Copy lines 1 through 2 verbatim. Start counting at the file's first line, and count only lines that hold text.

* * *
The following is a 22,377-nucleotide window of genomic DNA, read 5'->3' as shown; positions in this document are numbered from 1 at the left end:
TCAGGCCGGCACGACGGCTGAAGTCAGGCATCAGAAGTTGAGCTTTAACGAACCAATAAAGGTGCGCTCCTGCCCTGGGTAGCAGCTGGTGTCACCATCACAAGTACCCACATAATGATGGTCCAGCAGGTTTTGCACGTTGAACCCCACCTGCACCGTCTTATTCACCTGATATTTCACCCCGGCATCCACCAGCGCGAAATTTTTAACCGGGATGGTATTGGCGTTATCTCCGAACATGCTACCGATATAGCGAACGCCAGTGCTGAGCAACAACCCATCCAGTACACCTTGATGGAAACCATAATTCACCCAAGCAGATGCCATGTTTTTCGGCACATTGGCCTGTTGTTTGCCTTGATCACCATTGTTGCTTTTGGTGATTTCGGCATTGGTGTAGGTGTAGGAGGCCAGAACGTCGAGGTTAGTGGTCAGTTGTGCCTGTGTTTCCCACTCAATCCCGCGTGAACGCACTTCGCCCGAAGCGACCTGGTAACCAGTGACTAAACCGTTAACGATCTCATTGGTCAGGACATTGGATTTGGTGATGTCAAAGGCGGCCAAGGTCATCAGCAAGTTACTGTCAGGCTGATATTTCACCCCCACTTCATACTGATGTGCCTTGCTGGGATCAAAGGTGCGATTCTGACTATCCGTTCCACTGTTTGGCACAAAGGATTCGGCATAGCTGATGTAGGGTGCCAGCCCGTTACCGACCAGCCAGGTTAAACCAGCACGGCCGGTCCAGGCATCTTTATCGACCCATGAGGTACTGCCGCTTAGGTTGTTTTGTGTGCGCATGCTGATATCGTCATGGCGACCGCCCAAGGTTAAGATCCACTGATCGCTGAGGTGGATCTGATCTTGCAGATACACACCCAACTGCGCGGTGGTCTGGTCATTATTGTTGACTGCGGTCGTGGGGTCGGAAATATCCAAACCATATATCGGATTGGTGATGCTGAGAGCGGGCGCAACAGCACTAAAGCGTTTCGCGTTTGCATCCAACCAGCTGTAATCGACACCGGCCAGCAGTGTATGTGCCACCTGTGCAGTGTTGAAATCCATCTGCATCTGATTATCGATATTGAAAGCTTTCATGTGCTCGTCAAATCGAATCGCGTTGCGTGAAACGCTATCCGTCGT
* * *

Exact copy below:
The following is a 22,377-nucleotide window of genomic DNA, read 5'->3' as shown; positions in this document are numbered from 1 at the left end:
TCAGGCCGGCACGACGGCTGAAGTCAGGCATCAGAAGTTGAGCTTTAACGAACCAATAAAGGTGCGCTCCTGCCCTGGGTAGCAGCTGGTGTCACCATCACAAGTACCCACATAATGATGGTCCAGCAGGTTTTGCACGTTGAACCCCACCTGCACCGTCTTATTCACCTGATATTTCACCCCGGCATCCACCAGCGCGAAATTTTTAACCGGGATGGTATTGGCGTTATCTCCGAACATGCTACCGATATAGCGAACGCCAGTGCTGAGCAACAACCCATCCAGTACACCTTGATGGAAACCATAATTCACCCAAGCAGATGCCATGTTTTTCGGCACATTGGCCTGTTGTTTGCCTTGATCACCATTGTTGCTTTTGGTGATTTCGGCATTGGTGTAGGTGTAGGAGGCCAGAACGTCGAGGTTAGTGGTCAGTTGTGCCTGTGTTTCCCACTCAATCCCGCGTGAACGCACTTCGCCCGAAGCGACCTGGTAACCAGTGACTAAACCGTTAACGATCTCATTGGTCAGGACATTGGATTTGGTGATGTCAAAGGCGGCCAAGGTCATCAGCAAGTTACTGTCAGGCTGATATTTCACCCCCACTTCATACTGATGTGCCTTGCTGGGATCAAAGGTGCGATTCTGACTATCCGTTCCACTGTTTGGCACAAAGGATTCGGCATAGCTGATGTAGGGTGCCAGCCCGTTACCGACCAGCCAGGTTAAACCAGCACGGCCGGTCCAGGCATCTTTATCGACCCATGAGGTACTGCCGCTTAGGTTGTTTTGTGTGCGCATGCTGATATCGTCATGGCGACCGCCCAAGGTTAAGATCCACTGATCGCTGAGGTGGATCTGATCTTGCAGATACACACCCAACTGCGCGGTGGTCTGGTCATTATTGTTGACTGCGGTCGTGGGGTCGGAAATATCCAAACCATATATCGGATTGGTGATGCTGAGAGCGGGCGCAACAGCACTAAAGCGTTTCGCGTTTGCATCCAACCAGCTGTAATCGACACCGGCCAGCAGTGTATGTGCCACCTGTGCAGTGTTGAAATCCATCTGCATCTGATTATCGATATTGAAAGCTTTCATGTGCTCGTCAAATCGAATCGCGTTGCGTGAAACGCTATCCGTCGT